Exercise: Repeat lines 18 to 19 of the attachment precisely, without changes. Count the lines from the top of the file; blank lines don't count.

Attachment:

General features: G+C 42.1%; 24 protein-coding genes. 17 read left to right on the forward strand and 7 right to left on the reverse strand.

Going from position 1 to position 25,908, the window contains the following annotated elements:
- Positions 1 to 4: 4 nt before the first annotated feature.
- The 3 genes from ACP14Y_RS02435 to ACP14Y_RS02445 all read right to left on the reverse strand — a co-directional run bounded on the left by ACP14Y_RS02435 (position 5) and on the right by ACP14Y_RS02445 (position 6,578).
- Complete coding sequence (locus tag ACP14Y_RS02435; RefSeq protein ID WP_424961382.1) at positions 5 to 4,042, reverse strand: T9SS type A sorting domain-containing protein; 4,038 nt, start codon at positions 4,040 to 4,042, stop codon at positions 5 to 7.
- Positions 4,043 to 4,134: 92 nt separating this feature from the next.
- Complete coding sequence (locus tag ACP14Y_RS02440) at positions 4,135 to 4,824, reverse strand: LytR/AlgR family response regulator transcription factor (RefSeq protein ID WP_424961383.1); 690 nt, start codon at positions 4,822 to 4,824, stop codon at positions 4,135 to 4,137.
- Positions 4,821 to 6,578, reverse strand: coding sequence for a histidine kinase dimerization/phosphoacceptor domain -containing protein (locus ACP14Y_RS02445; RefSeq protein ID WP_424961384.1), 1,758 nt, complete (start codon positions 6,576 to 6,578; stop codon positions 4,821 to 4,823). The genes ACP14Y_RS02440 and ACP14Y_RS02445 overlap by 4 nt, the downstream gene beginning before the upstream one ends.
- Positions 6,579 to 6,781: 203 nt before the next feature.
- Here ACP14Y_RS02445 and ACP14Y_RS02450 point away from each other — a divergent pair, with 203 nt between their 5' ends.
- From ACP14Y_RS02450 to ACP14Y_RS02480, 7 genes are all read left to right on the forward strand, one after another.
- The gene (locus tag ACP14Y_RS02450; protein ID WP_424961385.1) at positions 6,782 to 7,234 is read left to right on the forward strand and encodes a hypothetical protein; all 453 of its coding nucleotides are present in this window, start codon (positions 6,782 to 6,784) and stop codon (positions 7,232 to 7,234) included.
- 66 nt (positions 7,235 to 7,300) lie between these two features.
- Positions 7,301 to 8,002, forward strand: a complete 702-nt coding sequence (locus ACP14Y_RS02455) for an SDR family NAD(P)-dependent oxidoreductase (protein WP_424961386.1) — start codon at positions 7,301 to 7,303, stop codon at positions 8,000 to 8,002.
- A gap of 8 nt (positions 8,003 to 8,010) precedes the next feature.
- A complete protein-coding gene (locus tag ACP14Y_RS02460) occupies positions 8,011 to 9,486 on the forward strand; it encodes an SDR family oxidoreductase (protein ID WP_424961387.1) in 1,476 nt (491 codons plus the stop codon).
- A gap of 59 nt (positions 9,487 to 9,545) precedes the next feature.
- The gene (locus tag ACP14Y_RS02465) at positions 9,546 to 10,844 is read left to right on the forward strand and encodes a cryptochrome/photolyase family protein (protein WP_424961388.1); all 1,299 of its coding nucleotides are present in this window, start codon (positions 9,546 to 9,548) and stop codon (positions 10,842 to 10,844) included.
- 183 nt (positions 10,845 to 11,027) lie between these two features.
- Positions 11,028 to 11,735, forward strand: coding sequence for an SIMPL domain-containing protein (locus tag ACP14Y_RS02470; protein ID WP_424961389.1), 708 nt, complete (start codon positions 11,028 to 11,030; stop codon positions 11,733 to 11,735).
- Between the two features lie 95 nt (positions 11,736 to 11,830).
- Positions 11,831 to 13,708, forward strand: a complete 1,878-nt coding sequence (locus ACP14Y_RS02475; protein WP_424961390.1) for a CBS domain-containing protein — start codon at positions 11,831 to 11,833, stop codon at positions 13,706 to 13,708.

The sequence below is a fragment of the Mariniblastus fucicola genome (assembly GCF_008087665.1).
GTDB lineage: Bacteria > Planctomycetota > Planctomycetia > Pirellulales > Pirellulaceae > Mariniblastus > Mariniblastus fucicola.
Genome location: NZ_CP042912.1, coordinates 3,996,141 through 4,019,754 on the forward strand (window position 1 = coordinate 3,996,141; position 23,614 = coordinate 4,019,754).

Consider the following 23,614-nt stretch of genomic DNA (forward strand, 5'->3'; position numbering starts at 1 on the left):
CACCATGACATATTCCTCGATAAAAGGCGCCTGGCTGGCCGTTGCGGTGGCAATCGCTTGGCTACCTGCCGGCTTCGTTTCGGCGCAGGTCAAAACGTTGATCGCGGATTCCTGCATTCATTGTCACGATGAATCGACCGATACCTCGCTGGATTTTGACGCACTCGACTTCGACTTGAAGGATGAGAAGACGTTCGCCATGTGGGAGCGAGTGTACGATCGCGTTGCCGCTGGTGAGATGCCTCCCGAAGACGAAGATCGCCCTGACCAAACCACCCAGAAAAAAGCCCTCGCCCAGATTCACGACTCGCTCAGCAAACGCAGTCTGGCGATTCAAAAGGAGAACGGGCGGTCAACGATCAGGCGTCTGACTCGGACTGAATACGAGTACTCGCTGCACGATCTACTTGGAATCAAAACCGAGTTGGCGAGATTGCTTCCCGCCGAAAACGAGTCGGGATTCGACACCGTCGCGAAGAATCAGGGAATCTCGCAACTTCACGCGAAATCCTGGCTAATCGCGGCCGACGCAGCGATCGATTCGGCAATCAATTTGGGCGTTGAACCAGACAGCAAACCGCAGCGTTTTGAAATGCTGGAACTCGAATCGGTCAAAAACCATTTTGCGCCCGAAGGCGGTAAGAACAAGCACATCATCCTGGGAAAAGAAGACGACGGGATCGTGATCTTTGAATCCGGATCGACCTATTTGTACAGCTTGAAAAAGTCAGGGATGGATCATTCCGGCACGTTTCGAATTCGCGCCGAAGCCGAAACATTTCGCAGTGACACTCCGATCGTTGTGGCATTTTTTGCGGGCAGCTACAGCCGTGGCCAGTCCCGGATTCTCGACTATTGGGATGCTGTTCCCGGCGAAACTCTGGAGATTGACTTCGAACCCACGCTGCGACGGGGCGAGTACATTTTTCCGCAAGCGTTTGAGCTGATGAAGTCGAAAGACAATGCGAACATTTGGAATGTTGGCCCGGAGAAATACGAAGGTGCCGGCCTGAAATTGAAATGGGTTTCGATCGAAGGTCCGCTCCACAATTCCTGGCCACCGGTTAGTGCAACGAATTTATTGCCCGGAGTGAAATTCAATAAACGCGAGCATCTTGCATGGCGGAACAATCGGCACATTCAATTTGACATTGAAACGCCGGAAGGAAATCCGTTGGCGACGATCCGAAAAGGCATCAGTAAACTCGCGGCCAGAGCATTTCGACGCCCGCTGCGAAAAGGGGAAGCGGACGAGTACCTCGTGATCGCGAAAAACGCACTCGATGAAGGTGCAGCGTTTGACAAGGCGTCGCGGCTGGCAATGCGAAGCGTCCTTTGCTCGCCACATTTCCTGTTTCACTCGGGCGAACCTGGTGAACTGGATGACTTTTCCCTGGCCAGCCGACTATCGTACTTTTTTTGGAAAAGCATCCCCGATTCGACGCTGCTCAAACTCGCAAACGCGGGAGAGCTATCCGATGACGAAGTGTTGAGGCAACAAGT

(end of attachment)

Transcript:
- The gene (locus tag ACP14Y_RS02465) at positions 9,546 to 10,844 is read left to right on the forward strand and encodes a cryptochrome/photolyase family protein (protein WP_424961388.1); all 1,299 of its coding nucleotides are present in this window, start codon (positions 9,546 to 9,548) and stop codon (positions 10,842 to 10,844) included.
- 183 nt (positions 10,845 to 11,027) lie between these two features.